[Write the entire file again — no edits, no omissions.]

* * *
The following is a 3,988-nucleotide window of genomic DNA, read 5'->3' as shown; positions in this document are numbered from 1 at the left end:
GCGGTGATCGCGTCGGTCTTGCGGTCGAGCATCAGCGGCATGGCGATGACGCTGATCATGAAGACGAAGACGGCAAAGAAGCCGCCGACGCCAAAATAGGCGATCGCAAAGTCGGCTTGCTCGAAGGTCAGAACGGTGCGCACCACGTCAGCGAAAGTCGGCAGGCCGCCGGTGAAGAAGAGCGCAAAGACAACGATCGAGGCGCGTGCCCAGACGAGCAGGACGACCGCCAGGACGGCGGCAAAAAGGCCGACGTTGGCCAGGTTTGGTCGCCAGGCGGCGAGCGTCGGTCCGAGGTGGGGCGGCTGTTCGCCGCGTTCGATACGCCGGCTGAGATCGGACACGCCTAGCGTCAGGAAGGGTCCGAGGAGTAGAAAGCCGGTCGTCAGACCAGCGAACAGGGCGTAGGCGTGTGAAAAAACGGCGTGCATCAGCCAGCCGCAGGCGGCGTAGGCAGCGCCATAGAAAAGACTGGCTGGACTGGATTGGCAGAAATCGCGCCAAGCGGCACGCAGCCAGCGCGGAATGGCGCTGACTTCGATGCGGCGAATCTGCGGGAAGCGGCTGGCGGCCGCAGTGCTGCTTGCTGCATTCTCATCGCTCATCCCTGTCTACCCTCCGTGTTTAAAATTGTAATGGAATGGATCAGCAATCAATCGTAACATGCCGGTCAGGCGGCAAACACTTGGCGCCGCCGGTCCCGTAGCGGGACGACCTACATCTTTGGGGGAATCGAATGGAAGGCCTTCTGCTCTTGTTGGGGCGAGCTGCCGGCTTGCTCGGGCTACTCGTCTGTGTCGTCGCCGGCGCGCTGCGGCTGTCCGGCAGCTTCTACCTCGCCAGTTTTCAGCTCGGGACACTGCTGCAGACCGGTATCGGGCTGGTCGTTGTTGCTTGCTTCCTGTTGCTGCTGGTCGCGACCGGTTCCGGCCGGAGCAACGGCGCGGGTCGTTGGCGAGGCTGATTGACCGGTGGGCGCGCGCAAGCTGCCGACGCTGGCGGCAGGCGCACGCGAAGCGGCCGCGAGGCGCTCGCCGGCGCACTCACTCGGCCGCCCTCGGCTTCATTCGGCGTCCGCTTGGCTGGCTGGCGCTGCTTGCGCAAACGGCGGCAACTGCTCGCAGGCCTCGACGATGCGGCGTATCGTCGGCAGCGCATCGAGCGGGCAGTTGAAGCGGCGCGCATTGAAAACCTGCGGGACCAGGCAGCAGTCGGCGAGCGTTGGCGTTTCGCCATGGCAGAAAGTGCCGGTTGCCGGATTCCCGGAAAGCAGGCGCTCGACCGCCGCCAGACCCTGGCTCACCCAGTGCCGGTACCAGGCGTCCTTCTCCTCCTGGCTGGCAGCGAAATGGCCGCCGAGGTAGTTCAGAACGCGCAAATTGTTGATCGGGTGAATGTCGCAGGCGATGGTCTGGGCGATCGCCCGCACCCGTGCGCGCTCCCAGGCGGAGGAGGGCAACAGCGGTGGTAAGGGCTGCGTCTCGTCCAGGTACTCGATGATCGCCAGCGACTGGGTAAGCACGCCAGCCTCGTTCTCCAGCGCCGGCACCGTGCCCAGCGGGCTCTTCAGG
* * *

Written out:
The following is a 3,988-nucleotide window of genomic DNA, read 5'->3' as shown; positions in this document are numbered from 1 at the left end:
GCGGTGATCGCGTCGGTCTTGCGGTCGAGCATCAGCGGCATGGCGATGACGCTGATCATGAAGACGAAGACGGCAAAGAAGCCGCCGACGCCAAAATAGGCGATCGCAAAGTCGGCTTGCTCGAAGGTCAGAACGGTGCGCACCACGTCAGCGAAAGTCGGCAGGCCGCCGGTGAAGAAGAGCGCAAAGACAACGATCGAGGCGCGTGCCCAGACGAGCAGGACGACCGCCAGGACGGCGGCAAAAAGGCCGACGTTGGCCAGGTTTGGTCGCCAGGCGGCGAGCGTCGGTCCGAGGTGGGGCGGCTGTTCGCCGCGTTCGATACGCCGGCTGAGATCGGACACGCCTAGCGTCAGGAAGGGTCCGAGGAGTAGAAAGCCGGTCGTCAGACCAGCGAACAGGGCGTAGGCGTGTGAAAAAACGGCGTGCATCAGCCAGCCGCAGGCGGCGTAGGCAGCGCCATAGAAAAGACTGGCTGGACTGGATTGGCAGAAATCGCGCCAAGCGGCACGCAGCCAGCGCGGAATGGCGCTGACTTCGATGCGGCGAATCTGCGGGAAGCGGCTGGCGGCCGCAGTGCTGCTTGCTGCATTCTCATCGCTCATCCCTGTCTACCCTCCGTGTTTAAAATTGTAATGGAATGGATCAGCAATCAATCGTAACATGCCGGTCAGGCGGCAAACACTTGGCGCCGCCGGTCCCGTAGCGGGACGACCTACATCTTTGGGGGAATCGAATGGAAGGCCTTCTGCTCTTGTTGGGGCGAGCTGCCGGCTTGCTCGGGCTACTCGTCTGTGTCGTCGCCGGCGCGCTGCGGCTGTCCGGCAGCTTCTACCTCGCCAGTTTTCAGCTCGGGACACTGCTGCAGACCGGTATCGGGCTGGTCGTTGTTGCTTGCTTCCTGTTGCTGCTGGTCGCGACCGGTTCCGGCCGGAGCAACGGCGCGGGTCGTTGGCGAGGCTGATTGACCGGTGGGCGCGCGCAAGCTGCCGACGCTGGCGGCAGGCGCACGCGAAGCGGCCGCGAGGCGCTCGCCGGCGCACTCACTCGGCCGCCCTCGGCTTCATTCGGCGTCCGCTTGGCTGGCTGGCGCTGCTTGCGCAAACGGCGGCAACTGCTCGCAGGCCTCGACGATGCGGCGTATCGTCGGCAGCGCATCGAGCGGGCAGTTGAAGCGGCGCGCATTGAAAACCTGCGGGACCAGGCAGCAGTCGGCGAGCGTTGGCGTTTCGCCATGGCAGAAAGTGCCGGTTGCCGGATTCCCGGAAAGCAGGCGCTCGACCGCCGCCAGACCCTGGCTCACCCAGTGCCGGTACCAGGCGTCCTTCTCCTCCTGGCTGGCAGCGAAATGGCCGCCGAGGTAGTTCAGAACGCGCAAATTGTTGATCGGGTGAATGTCGCAGGCGATGGTCTGGGCGATCGCCCGCACCCGTGCGCGCTCCCAGGCGGAGGAGGGCAACAGCGGTGGTAAGGGCTGCGTCTCGTCCAGGTACTCGATGATCGCCAGCGACTGGGTAAGCACGCCAGCCTCGTTCTCCAGCGCCGGCACCGTGCCCAGCGGGCTCTTCAGG